Evidence #225 | August 16, 2021

Elegant Monetary System

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Scripture Central


The Nephite monetary system is both elegant and practical on several different levels.

The Nephite Monetary System

The monetary system established by King Mosiah was based on units of gold and silver that were exchangeable for measures of barley and other types of grain (Alma 11:7). Mormon informs readers that this system did not adhere to the weights and measures used by the ancient Jews in Israel, but instead was altered “according to the minds and the circumstances of the people, in every generation, until the reign of the judges” (v. 4). In several ways, the Nephites’ novel system of exchange is surprisingly elegant and practical.

Gold nuggets. Image via worldatlas.com. 

Efficient Units

One aspect of this practicality concerns the unit ratios outlined in Alma 11:7–13. Before giving the ratios, Mormon noted that the base units for both gold and silver were of equal value: “A senum of silver was equal to a senine of gold, and either for a measure of barley, and also for a measure of every kind of grain” (v. 7). He then provided the conversion ratios for all the units of gold and silver (vv. 8–13):

Now the amount of a seon of gold was twice the value of a senine. And a shum of gold was twice the value of a seon. And a limnah of gold was the value of them all. And an amnor of silver was as great as two senums. And an ezrom of silver was as great as four senums. And an onti was as great as them all.

Because their base units were of equivalent value and their conversion ratios progressed at the same intervals, the units of gold and silver mirrored each other in value (given in measures of grain):

Gold Unit

Value in Measures of Grain

Silver Unit

Value in Measures of Grain

















This system would certainly help its users to purchase goods in combinations of gold and silver. Another benefit comes from the way that the combination of values (1, 2, 4, 7) end up minimizing the individual pieces of gold and silver (likely measured in weight) that would be needed to purchase goods. As explained by John W. Welch,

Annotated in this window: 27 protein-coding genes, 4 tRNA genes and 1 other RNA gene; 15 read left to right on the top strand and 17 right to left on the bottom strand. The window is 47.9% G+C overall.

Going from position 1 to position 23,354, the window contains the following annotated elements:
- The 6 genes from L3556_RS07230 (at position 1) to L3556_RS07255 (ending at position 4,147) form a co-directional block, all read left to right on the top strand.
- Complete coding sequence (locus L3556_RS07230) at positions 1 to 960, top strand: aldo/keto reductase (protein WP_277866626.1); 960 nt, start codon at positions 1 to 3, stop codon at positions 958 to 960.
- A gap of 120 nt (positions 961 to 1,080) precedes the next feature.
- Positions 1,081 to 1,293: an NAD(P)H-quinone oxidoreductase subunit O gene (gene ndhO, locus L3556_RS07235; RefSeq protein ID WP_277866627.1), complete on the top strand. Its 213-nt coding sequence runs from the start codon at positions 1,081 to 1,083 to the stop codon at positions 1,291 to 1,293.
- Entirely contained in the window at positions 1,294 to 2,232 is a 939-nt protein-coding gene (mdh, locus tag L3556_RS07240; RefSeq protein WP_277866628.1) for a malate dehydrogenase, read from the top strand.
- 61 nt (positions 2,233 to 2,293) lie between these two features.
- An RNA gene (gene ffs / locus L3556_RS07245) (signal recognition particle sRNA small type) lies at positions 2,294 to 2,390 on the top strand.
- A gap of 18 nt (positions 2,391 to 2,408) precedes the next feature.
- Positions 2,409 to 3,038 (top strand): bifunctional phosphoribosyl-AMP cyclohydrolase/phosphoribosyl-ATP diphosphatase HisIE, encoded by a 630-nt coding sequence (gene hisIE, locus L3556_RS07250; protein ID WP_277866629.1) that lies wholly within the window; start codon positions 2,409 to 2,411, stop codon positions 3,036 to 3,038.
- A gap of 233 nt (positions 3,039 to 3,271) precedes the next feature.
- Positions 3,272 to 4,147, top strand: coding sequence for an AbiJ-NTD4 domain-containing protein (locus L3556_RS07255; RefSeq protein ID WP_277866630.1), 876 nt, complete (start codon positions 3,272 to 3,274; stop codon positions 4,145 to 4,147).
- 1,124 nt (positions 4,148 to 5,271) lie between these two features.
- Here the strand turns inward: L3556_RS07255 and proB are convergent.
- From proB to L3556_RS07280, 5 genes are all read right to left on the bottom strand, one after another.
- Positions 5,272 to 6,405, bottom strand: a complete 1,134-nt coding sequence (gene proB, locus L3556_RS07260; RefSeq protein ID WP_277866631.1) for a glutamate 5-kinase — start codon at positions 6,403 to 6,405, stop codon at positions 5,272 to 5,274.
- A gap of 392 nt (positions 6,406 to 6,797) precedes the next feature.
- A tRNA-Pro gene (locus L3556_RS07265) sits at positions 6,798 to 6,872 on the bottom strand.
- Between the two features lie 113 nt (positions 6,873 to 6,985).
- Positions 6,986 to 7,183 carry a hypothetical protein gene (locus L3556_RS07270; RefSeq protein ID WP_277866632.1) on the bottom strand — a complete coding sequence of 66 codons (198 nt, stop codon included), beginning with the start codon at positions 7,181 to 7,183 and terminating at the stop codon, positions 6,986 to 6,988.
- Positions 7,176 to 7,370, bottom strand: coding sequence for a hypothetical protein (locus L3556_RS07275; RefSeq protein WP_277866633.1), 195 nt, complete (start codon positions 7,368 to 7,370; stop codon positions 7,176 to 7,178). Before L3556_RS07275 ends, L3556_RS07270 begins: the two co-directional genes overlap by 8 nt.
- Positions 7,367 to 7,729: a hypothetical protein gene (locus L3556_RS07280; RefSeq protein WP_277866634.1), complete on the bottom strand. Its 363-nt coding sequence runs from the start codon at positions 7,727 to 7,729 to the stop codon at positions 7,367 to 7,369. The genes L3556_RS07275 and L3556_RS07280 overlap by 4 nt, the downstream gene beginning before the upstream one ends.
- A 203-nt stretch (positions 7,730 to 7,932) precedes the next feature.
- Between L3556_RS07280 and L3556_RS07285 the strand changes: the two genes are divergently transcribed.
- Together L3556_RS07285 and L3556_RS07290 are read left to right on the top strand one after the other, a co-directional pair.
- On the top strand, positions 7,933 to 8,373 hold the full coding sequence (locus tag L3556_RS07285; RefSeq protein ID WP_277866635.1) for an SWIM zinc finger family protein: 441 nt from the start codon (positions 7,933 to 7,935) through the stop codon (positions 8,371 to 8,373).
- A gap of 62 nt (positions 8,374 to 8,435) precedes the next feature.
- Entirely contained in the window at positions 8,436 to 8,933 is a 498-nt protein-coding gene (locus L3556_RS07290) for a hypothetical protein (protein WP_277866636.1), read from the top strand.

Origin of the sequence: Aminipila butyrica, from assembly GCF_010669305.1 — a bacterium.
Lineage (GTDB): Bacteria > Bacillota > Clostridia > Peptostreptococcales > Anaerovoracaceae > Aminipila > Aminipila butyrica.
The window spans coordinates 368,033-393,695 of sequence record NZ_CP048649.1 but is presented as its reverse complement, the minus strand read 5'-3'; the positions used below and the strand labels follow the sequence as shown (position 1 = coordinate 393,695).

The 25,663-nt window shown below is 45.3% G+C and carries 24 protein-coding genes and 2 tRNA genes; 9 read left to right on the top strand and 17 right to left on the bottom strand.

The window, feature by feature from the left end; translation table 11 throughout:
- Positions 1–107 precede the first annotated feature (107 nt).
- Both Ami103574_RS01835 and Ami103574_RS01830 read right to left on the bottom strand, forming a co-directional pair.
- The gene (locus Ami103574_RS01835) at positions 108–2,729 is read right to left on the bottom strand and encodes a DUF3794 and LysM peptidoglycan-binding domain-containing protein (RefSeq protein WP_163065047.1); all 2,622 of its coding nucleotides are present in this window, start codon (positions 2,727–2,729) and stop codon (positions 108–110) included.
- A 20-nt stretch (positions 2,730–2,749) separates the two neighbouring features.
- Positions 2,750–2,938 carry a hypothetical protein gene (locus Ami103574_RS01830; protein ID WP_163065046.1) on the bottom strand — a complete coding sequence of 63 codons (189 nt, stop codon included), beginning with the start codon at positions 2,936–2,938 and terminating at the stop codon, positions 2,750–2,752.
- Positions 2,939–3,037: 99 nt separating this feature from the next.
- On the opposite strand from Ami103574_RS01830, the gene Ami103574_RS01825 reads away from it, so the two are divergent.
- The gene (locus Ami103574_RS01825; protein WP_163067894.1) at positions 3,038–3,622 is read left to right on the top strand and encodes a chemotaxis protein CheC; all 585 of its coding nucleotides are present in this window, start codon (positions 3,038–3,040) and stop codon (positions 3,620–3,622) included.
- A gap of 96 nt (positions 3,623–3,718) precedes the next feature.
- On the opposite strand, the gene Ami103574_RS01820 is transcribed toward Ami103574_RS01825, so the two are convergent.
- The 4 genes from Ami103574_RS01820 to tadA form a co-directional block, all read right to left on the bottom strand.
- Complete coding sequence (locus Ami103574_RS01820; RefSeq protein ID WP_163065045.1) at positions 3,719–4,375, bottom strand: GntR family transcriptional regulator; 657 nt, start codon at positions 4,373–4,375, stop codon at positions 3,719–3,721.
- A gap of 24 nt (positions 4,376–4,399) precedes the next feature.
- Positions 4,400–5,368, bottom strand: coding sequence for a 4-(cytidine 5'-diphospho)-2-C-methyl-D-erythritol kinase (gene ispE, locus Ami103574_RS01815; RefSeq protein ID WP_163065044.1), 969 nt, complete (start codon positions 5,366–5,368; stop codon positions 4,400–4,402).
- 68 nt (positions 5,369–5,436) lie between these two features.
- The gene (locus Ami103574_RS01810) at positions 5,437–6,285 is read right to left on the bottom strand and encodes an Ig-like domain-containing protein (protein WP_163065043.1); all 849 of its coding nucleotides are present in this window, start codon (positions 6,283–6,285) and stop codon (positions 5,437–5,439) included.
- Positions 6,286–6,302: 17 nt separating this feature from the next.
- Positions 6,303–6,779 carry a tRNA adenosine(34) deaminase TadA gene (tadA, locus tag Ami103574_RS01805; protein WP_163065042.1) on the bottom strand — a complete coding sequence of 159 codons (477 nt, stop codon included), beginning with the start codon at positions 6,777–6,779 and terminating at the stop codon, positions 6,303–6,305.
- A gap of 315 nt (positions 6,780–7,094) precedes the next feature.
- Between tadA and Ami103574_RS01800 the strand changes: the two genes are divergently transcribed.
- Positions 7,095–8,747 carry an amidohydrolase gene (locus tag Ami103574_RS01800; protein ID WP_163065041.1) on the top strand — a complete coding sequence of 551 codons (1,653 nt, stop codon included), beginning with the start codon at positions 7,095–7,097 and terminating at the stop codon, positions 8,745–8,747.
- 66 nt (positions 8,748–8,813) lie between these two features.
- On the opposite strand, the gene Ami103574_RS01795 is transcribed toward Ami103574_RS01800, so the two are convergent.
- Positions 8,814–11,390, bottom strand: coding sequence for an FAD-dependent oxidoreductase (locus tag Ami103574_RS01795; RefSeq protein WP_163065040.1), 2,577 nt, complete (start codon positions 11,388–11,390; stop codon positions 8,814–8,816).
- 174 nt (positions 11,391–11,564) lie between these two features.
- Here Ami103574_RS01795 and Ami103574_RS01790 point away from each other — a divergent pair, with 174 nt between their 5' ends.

The beauty of this mathematical configuration is its simplicity. The values of 1, 2, 4, and 7 can be expressed with the use of a single piece, and the values 3, 5, 6, 8, 9, 11, and 14 can be achieved with only two, while values of 10, 12, 13, 15, 16, and 18 can all be formed by using only 3 in combination. Not until one exceeds 13 does one need two of the same weights.1

As can be seen in the following chart, the Nephite monetary system on average required fewer weighted pieces of gold or silver than the number of coins needed in the currency of the USA today:

Fractional Units

The Nephites also used fractional units—three of silver and one of gold (Alma 11:14–19):

Now this is the value of the lesser numbers of their reckoning—A shiblon is half of a senum; therefore, a shiblon for half a measure of barley. And a shiblum is a half of a shiblon. And a leah is the half of a shiblum. Now this is their number, according to their reckoning. Now an antion of gold is equal to three shiblons.

The fractional units seem designed for purchasing less expensive goods or more precise quantities or values of expensive goods. As can be seen in the following chart, having a ½ measure of silver (shiblon) and a 1½ measure of gold (antion) allowed for various efficient combinations of purchasing half measures. The antion in particular seems aimed to minimize the number of units needed to make purchases involving half measures.2


On several levels, the Nephite monetary system is both practical and elegant. Having gold and silver units mirror one another in value simplifies the purchase of goods. Placing the conversion ratios at the intervals of 1, 2, 4, and 7 results in an efficient system of exchange that, on average, minimizes the pieces of gold or silver needed to make a purchase. And the implementation of fractional gold and silver units provides an efficient way to make smaller purchases or to calculate more precise values or quantities of expensive goods. As Welch concluded, “Joseph Smith would have been hard pressed to produce on his own such an elegant, complex, yet practical system of measures.”3

John W. Welch, “Weighing and Measuring in the Worlds of the Book of Mormon,” Journal of Book of Mormon Studies 8, no. 2 (1999): 36–45, 86.

Alma 11:1–20

Alma 11:1–20

Book of Mormon

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